Fig. 1

Using KNIME to compare GP, random forests and partial least squares regression on a cheminformatics benchmark dataset (ChEMBL4333)

The particular beauty of KNIME for cheminformaticians is that a great many tools have been produced that allow standard procedures to be implemented without additional programming, e.g. converting chemical structures to computer-readable encodings. We regularly use the RDKit (e.g. [6]) nodes. Most nodes shown in the figure come with the vanilla-flavoured version of KNIME and/or the many free add-ons. One such is the ‘Tree Ensemble Learner’, which is from KNIME labs. However, for programmers it is possible to create nodes of arbitrarily complex function by ‘wrapping’ code in any nodes that ‘understand’ (parse) one of a number of languages, such as Matlab, R, Perl and Python (native nodes use a freely available SDK and are in Java). Thus the PLS regression node simply wraps a call to a standard R library, while the GP metanode wraps a fairly standard but detailed GP written (by SO’H) in Python. This metanode can easily be configured by its user. The chief disadvantage of this implementation is that one cannot see the GP running, but its progress can be recorded post hoc and exported (here to show fitness vs. time for training and validation sets). The final two windows show a list of available workflows (top left) and a list of frequently or recently used nodes.

To give an idea of speed, to write the GP metanode took a few days. Given this, however, to assemble the workflow of Fig. 1 took just a couple of hours, and to run it for 1000 GP generations with a population size of 200 and including niching (the slow step) took only 20 min on a standard desktop PC.

Where KNIME and related workflow systems come to the fore is in their ability to let ‘naïve’ users (re)create complex analyses just by reusing existing nodes or whole workflows, and even just by changing file names for instance. Thus some rather sophisticated workflows that compared the structures of ‘natural’ human metabolites with those of marketed drugs and other chemicals, outputting the analysis in the form of a 2D-biclustered heatmap [4, 5], were actually just a single workflow with simple filename changes. Given the base workflow, a novice could learn to do these changes in less than an hour, though of course time spent learning to create new workflows can be almost limitless. There are also API links to commercial software such as the Spotfire visualisation system.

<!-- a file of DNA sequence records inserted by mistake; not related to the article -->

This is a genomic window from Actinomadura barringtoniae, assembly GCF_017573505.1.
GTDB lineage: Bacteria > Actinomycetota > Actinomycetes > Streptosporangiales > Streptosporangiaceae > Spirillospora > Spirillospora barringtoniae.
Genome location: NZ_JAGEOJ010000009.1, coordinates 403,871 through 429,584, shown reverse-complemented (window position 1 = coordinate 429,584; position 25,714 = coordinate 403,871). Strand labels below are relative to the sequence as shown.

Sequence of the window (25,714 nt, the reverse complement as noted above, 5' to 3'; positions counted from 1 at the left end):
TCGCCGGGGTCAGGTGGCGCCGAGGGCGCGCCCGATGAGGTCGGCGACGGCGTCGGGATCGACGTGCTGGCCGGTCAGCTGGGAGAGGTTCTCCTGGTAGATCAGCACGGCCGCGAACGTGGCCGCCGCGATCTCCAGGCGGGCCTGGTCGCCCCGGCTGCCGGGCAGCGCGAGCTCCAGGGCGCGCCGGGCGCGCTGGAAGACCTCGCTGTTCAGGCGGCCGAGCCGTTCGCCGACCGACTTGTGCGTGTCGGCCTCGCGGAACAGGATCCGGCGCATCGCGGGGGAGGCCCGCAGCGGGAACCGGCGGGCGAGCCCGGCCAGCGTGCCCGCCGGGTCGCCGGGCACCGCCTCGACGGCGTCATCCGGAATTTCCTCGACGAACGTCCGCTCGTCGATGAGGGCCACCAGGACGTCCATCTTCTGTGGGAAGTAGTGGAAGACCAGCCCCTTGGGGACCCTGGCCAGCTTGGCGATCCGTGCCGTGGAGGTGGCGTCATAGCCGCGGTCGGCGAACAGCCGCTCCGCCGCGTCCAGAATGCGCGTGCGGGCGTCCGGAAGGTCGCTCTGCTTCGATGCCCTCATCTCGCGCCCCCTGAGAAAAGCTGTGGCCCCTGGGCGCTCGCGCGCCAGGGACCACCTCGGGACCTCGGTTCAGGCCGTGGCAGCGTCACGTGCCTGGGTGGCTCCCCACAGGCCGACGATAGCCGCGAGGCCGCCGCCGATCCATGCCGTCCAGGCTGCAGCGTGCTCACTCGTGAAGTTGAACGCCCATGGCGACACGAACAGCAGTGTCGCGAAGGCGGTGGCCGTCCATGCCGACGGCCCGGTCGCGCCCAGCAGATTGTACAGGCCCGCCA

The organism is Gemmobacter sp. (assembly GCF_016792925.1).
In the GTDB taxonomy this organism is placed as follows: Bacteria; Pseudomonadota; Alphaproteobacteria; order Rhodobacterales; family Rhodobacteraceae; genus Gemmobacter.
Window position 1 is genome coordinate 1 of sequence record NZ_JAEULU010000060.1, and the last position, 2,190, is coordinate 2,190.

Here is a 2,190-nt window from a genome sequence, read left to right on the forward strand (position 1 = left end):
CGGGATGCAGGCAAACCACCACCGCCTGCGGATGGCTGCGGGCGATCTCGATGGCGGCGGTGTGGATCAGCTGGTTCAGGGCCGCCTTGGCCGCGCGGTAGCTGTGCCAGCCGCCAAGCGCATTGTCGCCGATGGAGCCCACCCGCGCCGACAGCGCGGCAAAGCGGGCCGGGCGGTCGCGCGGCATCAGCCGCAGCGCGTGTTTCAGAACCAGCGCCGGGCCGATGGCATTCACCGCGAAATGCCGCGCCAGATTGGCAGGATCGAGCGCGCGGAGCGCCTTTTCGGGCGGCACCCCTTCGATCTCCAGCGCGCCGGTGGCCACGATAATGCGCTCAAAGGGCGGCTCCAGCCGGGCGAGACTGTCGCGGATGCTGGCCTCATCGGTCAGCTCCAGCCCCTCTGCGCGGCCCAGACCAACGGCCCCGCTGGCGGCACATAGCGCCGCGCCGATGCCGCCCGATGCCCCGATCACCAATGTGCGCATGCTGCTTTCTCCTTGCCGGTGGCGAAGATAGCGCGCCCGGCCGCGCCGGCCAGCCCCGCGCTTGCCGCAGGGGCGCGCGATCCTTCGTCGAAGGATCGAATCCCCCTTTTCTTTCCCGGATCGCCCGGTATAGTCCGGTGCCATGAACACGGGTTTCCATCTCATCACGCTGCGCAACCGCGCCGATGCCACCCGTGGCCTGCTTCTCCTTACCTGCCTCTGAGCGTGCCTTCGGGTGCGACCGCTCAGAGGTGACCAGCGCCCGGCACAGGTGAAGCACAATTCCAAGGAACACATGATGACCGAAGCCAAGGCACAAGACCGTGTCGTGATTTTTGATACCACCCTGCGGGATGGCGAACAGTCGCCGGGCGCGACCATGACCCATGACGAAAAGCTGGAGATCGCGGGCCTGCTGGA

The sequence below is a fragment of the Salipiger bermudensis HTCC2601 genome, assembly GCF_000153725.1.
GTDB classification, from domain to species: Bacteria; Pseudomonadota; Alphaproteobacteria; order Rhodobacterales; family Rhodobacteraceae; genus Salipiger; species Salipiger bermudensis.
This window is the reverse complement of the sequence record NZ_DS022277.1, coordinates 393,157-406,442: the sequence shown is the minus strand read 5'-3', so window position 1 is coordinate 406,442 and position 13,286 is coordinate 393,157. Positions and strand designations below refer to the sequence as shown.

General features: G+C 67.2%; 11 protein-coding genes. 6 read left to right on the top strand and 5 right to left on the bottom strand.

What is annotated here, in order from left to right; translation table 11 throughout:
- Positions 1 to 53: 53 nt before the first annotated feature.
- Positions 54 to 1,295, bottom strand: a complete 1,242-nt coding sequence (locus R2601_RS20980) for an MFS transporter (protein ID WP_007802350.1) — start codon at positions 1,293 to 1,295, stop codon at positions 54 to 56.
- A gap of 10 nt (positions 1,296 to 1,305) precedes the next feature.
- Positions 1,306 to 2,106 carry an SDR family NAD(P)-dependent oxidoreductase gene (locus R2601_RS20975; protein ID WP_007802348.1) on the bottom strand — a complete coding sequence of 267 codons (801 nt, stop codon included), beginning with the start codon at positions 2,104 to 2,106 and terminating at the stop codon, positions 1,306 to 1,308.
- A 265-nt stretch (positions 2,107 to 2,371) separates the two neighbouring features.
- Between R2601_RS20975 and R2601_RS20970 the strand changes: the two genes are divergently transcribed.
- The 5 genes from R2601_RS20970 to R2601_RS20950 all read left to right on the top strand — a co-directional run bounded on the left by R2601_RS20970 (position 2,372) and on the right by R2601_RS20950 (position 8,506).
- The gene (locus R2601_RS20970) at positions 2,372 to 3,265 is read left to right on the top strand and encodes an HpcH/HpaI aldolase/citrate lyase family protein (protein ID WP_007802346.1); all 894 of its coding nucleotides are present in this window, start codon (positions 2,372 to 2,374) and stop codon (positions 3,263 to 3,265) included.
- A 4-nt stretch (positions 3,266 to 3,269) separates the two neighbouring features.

2 Conclusion

Overall, this is a very sophisticated and professional piece of software. Because of its flexibility, it is nowadays our chief cheminformatics workhorse, and voting with one’s feet is surely the best possible endorsement. The KNIME philosophy and business model of mixed commercial and free (but Open) software, allows its continued improvement while making it freely available to desktop users. Some minor gripes relate to the fact that it seems only to read but not write .xlsx files—we are confident that someone will write a node to let it do so soon. There is a substantial community of users, increasing all the time, and many training schools and the like. Because of this, we think it will continue to grow in popularity. It is well worth a look for the GP community.

Acknowledgments

We thank the Biotechnology and Biological Sciences Research Council (BBSRC) for financial support under Grant BB/M017702/1. This is a contribution from the Centre for Synthetic Biology of Fine and Speciality Chemicals (SYNBIOCHEM).

Copyright information

© Springer Science+Business Media New York 2015

Authors and Affiliations

  1. 1.School of ChemistryThe University of ManchesterManchesterUK
  2. 2.The Manchester Institute of BiotechnologyThe University of ManchesterManchesterUK